Then I was like, “Okay, I’ve perfected this, I know how to dress this way to a T.” Then I started to explore the areas around it, and now I feel like there’s five different modes that I go into.

I use the word “timeless” because I think everything I wear does have that essence of, “Was this photo taken in 1950 or yesterday?”

Is there a specific era that you get inspiration from?

I’ve been really into the ’60s and ’70s recently. But I get a lot of my inspiration from watching performers, like Nina Simone or Amy Winehouse. She’s everything to me — love her so much.

The way they present themselves is so awesome to me. They just always look so put together and command a certain respect.

You’ve been posting some of those clips to your Instagram page, too, I noticed. Are you on TikTok?

Yeah, but my whole For You page is food — just recipes and restaurants. For style, Pinterest is big.

I get most of my inspiration from films or musicians. I have so many screenshots in my phone from old French movies that make me be like, “Okay, I’m going to recreate this outfit in my own way.”

Let’s say you were getting your wardrobe made over by one of the costume designers for those movies. Would you prefer that to picking out the clothes yourself?

No. Even if I was the biggest movie star in the whole world, I don’t think I’d ever give a stylist control over what I wear.

You can ask my team: Every time I’m going to an event, I have a very clear-cut vision of what I want to look like, and it’s just like, “Okay, I need this, this, and this.” That’s always going to work because I can just feel it in my chest when an outfit isn’t me.

Maybe at some point in my career, for the sake of accessibility, I’ll work with a stylist. But there will definitely never be a point in my life where someone’s laying out an outfit for me and I’m like, “Yes, let’s go.” I need to have a say in it because it needs to be me.

That’s kind of what we did for the shoot [in this issue] that my friend Conor shot. That was, honestly, probably my favorite shoot I’ve done because of that. It was literally the most fun ever, it just felt like a playground.

Editorial shoots where they just have those racks of racks of clothes and shoes and jewelry — that to me is heaven. There’s nothing I’d rather do than just be there and try on all the things. And that’s what we did for this shoot. It was just such a fun day and I was like, “Damn, I really hope I get the opportunity to do stuff like this more often, just because it was so much fun.”

Would you ever make that shift to being a stylist for other people?

I feel like a broken record, but so much of my style and the way I pick things has to do with what’s going on with my life or the movie I just watched or the place I just visited. It’s hard for me to picture doing that for someone else.

Obviously not everyone feels like that, but [being a stylist] would be so hard because, I don’t know, I’m not the person being styled. I’d be like, “What are you feeling today? Are you heartbroken? Are you in love?” Because all of that stuff impacts the way that I personally dress.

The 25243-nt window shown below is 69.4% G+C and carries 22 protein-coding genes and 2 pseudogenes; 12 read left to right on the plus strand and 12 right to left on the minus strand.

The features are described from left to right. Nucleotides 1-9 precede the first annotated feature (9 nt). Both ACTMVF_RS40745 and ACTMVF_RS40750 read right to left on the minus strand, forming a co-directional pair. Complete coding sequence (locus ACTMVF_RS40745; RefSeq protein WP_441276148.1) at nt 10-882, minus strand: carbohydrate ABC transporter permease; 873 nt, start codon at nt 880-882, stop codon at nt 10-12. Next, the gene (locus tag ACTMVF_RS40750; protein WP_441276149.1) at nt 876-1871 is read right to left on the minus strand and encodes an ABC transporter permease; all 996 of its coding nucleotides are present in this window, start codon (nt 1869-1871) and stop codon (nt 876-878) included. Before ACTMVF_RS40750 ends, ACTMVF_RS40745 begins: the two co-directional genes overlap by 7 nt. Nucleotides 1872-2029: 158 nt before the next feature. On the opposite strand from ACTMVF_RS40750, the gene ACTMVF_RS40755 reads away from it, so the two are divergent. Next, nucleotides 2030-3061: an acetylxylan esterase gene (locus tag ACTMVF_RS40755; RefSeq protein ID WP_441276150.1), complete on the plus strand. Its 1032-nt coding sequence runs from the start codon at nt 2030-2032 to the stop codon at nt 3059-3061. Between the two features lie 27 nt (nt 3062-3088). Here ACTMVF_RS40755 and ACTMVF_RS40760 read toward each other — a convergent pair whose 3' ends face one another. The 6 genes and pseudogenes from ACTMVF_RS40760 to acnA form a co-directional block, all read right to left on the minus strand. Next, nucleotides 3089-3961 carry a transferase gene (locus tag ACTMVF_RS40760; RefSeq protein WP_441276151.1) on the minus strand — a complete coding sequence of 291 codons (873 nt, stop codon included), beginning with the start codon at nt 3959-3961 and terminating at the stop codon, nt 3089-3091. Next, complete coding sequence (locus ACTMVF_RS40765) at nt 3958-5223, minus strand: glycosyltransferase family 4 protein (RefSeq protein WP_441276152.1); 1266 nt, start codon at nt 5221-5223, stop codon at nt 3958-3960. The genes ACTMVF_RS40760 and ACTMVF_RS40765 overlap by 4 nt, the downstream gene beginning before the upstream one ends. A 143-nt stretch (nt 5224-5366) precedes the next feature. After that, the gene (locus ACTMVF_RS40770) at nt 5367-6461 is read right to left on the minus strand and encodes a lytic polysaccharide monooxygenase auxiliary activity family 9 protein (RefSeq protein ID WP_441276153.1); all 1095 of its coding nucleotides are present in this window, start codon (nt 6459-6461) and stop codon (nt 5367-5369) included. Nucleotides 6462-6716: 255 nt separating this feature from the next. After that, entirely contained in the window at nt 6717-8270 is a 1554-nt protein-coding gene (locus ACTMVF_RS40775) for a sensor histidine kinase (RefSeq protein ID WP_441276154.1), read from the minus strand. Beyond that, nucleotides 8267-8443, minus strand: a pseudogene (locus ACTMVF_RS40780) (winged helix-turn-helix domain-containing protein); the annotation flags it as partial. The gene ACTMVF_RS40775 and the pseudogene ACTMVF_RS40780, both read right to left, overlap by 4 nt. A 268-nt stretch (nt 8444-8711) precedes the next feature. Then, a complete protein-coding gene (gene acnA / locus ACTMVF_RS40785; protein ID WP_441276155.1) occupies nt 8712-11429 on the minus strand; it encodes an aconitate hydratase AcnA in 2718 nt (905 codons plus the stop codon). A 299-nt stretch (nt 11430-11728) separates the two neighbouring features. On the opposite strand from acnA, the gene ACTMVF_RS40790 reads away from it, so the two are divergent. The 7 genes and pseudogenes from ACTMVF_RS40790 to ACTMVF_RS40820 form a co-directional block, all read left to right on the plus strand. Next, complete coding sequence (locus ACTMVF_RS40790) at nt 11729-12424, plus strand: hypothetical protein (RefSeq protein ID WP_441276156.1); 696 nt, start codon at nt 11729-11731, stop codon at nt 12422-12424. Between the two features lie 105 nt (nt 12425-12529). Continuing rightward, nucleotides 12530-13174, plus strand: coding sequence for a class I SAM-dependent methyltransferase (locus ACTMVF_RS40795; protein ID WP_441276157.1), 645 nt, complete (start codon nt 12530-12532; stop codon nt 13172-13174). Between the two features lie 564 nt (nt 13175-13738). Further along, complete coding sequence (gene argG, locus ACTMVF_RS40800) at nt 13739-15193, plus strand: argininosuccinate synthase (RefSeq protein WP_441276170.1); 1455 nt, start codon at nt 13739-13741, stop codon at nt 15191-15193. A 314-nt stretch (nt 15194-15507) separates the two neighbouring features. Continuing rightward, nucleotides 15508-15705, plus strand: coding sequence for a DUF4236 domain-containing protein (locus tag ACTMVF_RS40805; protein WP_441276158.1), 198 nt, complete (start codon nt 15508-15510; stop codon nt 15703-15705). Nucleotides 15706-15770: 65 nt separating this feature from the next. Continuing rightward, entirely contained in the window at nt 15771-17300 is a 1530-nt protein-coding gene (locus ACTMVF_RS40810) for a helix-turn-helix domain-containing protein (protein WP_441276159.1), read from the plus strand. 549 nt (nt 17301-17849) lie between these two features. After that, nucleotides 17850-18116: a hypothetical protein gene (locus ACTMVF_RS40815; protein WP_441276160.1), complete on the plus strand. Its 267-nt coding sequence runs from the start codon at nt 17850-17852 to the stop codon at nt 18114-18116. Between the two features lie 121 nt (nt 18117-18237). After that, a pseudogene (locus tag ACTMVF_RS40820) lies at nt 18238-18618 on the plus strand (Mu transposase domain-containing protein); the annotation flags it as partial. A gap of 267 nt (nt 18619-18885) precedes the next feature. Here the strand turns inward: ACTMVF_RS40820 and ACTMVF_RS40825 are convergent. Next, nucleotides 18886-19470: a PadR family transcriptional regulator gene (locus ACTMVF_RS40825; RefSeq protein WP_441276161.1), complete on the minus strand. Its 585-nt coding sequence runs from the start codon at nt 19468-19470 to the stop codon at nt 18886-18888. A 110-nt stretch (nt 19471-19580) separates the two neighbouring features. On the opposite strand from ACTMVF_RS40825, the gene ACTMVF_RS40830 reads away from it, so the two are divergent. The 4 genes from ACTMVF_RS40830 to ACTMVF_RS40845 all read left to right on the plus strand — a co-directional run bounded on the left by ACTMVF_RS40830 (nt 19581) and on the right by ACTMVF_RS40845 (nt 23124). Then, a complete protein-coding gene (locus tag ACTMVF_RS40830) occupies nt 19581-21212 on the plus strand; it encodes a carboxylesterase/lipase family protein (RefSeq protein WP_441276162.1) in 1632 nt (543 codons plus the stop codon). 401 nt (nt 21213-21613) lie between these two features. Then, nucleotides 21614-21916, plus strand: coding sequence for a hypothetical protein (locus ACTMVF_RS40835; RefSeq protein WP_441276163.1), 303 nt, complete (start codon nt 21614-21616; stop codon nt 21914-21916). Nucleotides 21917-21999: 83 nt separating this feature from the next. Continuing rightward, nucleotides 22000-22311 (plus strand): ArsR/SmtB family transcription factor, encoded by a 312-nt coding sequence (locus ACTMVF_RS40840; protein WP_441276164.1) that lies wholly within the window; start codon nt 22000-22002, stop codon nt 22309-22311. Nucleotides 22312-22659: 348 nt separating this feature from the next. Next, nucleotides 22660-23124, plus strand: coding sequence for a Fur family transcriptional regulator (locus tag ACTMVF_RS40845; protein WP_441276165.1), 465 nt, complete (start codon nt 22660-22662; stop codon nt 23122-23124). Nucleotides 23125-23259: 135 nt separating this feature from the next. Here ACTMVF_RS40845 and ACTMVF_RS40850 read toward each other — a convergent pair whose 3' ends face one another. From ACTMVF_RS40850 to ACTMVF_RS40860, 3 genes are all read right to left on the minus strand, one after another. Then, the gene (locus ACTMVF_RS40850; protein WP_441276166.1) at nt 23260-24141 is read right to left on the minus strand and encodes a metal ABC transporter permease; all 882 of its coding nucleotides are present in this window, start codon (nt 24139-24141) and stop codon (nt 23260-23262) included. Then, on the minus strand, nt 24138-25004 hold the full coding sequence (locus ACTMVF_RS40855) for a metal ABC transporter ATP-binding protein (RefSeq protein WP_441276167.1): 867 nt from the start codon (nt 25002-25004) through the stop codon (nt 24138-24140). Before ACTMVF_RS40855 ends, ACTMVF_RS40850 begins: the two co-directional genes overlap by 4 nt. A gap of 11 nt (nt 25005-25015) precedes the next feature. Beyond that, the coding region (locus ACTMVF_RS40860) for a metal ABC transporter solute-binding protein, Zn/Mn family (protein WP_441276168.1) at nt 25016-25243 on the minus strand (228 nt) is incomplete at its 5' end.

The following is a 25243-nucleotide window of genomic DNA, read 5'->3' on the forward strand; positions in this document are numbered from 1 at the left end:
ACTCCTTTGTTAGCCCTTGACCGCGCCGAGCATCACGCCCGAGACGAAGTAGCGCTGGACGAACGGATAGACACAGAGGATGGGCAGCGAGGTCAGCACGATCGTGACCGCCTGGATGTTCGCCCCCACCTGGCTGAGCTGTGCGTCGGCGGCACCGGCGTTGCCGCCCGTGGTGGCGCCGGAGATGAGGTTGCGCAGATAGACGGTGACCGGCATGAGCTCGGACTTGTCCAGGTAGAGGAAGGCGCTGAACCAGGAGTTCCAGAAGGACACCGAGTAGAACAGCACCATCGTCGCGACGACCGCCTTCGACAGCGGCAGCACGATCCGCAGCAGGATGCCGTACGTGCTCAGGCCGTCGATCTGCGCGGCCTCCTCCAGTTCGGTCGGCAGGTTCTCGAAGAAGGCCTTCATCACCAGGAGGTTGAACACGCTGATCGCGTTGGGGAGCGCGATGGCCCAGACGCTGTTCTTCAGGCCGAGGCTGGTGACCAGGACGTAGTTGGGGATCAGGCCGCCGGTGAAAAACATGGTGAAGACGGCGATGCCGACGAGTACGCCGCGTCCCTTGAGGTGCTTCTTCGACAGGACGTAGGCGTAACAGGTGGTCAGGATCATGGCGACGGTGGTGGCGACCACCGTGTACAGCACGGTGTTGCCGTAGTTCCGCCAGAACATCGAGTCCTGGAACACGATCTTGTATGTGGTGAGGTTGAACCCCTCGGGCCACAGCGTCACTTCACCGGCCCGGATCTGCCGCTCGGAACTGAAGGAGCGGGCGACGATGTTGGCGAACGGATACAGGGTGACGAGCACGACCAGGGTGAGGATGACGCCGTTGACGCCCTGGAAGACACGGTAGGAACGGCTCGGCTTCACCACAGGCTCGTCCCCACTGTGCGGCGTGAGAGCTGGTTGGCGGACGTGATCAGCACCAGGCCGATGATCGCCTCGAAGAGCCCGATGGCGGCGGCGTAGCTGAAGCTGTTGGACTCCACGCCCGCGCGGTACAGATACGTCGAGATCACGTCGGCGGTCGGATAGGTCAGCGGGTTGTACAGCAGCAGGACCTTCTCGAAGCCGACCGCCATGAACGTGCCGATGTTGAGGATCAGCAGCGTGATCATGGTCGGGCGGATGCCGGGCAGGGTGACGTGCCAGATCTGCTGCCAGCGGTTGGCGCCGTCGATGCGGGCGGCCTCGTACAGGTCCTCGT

I’ve had this conceit for a long time about really great style being selfish, in a way. Does that make sense?

A hundred percent. Back to when you asked me for the definition of personal style — that’s it to a T. It’s about the person and how they feel and want to be presented.

Yeah, style is inherently a very selfish thing, but it should be, because it’s yours. It’s not anyone else’s. Style is one region of life where you should be selfish. Who cares what literally anyone else has to say?

Agreed. Let’s step back for a second: How do you personally distinguish “fashion” and “style”?

Fashion, at the end of the day, is an industry, and there’s politics and the new seasons and X, Y, and Z. But I think style is more of a feeling, emotion, the way you want to present yourself in clothing.

I personally knew literally nothing about fashion — the terminology, the reasons for all the shows, whatever — until I got into the industry. But I’ve always loved, loved, loved clothes.

Wrapping up here, is there any place where great style is happening that people aren’t paying attention to?

Everyone has so much access to everything now that it feels like everyone’s seeing everything all the time. But people-watching is awesome, especially in cities like Paris, where I used to live.

I’d find a lot of inspiration from sitting at a café and letting people pass by for hours and hours.

Any specific recommendation for people-watching in Paris?

Café Le Mabillon in Saint-Germain, on the main road, I always used to sit there. But, really, any of the corner cafés. Get an outside seat, have a hot chocolate, and just watch the awesomeness.

  • WordsJake Silbert
  • PhotographyConor Cunningham
  • StylingBecky Akinyode
  • ProductionHillary Lui
  • CastingGreg Krelenstein
  • HairKaren Miller at Opus Beauty using GHD
  • MakeupAyaka Nihei
  • Styling AssistantTalia Restrepo
  • Lighting AssistantMatthew Yoscary
  • Shot AtHook Studio